Testbed will help clouds and networks shake hands
By Stephen Lawson, IDG News Service | July 28th, 2014
The CloudEthernet Forum will use live traffic to develop and refine standards for end-to-end services.
A network testbed being constructed just south of San Francisco will help carriers and vendors develop standards for better cloud services, the CloudEthernet Forum says.
The group’s OpenCloud Project, announced on Monday, will combine commonly used networking and computing equipment with live traffic from service providers’ commercial networks. It’s the first place researchers will be able to test new technologies designed to make cloud services more reliable and easier to set up and manage.
As enterprises put cloud-based services to work in conjunction with their own assets, it’s become hard to set up fast, reliable connections among all the components being used, according to CloudEthernet Forum President James Walker. Cloud providers may try to deliver a certain level of performance, but they don’t own the networks that link them to their customers, said Walker, who is also an executive at carrier Tata Communications.
This can leave enterprises in the lurch, he said, giving the example of a company that pays to have a VM run on a public cloud service like Amazon Web Services.
“The customer’s expectation, quite rightly, is that they have an end-to-end service,” Walker said. But in fact, neither the carrier nor the cloud provider can see or control the connection all the way to the VM, so there’s no way to guarantee the service. That can grow even more complicated if cloud storage is part of making the VM work.
The CloudEthernet Forum plans to develop standard interfaces that the various service providers can use to make their technologies talk to each other. That effort will start with a reference design, which is set to go up for a vote within the organization in November. The OpenCloud Project, based in South San Francisco, will be the testbed for using and refining that reference design.
The Forum can’t work like network standards bodies of the past, because there isn’t time in the fast-evolving world of cloud computing, leaders of the group said at a media event on Monday at Tata’s Silicon Valley data center. Those traditional groups, such as the Institute of Electrical and Electronics Engineers (IEEE), typically complete their standards and then let vendors build products with them, a process that takes five to seven years.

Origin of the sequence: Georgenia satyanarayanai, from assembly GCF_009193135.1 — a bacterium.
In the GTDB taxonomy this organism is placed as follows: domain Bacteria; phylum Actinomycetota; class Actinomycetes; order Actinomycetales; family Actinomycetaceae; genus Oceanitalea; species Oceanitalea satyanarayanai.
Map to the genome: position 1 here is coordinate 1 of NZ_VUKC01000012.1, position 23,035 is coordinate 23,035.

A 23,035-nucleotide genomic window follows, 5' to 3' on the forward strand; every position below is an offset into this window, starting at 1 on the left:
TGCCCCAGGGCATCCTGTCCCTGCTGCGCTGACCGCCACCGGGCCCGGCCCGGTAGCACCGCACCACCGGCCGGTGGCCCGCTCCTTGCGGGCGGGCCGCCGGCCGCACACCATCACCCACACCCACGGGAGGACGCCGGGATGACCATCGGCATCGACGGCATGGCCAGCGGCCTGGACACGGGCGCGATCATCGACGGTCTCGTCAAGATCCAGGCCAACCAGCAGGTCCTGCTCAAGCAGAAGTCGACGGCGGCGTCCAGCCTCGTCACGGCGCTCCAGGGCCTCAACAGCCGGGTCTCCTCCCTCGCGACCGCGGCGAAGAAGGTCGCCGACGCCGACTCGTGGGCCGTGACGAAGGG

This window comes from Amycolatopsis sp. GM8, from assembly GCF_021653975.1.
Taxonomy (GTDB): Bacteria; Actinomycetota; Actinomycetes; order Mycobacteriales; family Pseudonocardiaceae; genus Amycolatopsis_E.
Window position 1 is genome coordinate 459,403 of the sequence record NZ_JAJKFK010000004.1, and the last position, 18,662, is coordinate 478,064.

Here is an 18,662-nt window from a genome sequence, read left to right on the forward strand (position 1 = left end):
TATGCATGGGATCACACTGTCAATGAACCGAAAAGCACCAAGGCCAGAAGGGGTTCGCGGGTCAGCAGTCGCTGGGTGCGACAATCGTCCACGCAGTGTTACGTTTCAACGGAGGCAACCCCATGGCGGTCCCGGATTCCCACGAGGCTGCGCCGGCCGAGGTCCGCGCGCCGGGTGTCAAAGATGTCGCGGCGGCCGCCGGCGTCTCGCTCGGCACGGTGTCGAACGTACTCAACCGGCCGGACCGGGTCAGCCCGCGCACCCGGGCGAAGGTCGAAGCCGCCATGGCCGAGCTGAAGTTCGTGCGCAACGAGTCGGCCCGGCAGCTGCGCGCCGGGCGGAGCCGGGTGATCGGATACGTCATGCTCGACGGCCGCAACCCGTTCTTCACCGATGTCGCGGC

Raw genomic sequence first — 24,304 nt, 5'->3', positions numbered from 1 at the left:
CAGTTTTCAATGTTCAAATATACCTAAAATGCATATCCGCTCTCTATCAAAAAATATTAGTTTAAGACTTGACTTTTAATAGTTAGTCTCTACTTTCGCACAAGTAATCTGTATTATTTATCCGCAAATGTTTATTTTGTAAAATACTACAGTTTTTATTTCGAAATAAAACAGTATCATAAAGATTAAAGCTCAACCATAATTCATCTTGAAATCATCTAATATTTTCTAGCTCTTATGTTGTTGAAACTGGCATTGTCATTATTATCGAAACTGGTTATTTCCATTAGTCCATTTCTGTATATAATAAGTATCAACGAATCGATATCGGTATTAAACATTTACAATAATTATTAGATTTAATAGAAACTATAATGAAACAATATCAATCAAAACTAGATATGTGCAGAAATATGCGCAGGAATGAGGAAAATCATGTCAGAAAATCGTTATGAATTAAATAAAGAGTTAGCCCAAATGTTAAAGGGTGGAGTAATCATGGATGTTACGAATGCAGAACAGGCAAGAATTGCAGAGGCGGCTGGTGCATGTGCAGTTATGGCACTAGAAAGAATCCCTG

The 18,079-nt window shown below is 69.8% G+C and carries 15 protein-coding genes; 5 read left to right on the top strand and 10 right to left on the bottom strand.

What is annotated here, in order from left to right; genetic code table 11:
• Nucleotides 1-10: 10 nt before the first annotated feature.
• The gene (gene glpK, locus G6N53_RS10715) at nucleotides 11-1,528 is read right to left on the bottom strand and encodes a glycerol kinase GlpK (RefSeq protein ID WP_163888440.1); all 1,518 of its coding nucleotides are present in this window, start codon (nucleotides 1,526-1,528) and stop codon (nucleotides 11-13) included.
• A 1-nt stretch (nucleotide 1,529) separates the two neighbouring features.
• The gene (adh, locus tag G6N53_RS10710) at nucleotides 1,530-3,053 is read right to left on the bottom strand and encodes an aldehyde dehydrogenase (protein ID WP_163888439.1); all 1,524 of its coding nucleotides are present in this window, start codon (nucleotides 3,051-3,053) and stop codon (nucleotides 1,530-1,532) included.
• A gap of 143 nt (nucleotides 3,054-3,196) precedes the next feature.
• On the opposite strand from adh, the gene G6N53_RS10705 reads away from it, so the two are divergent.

Instead, the CloudEthernet Forum will probably start with a basic standard and then release updates every six to eight months with additional features, Walker said. “The best model to think of it as, is essentially as a software project,” he said. There is no target date yet for delivering the 1.0 version of the standard.
A faster process was one of the things that the major cloud service providers asked for when the Forum met with them last year. Those companies, such as Google, Microsoft and Amazon, still aren’t members, but the Forum is in discussions with them, Walker said.
Cisco Systems, which was notably absent when the CloudEthernet Forum was founded last year, has been a member for about two months now, Walker said. The Forum’s members represent about 90 percent of the world’s Ethernet switching market and 70 percent of the data-center market, he said.
The top cloud companies are becoming some of the biggest buyers of Ethernet products, which will make the Forum’s efforts more important over time. But a big reason for the standards it’s developing is to help new players join the cloud market, Walker said. Less established cloud providers face an uphill battle if enterprises have to use special tools to work with each one. Standard interfaces should make it easier for those newer players — there are about 400 today, including some major telecommunications carriers — to gain a foothold.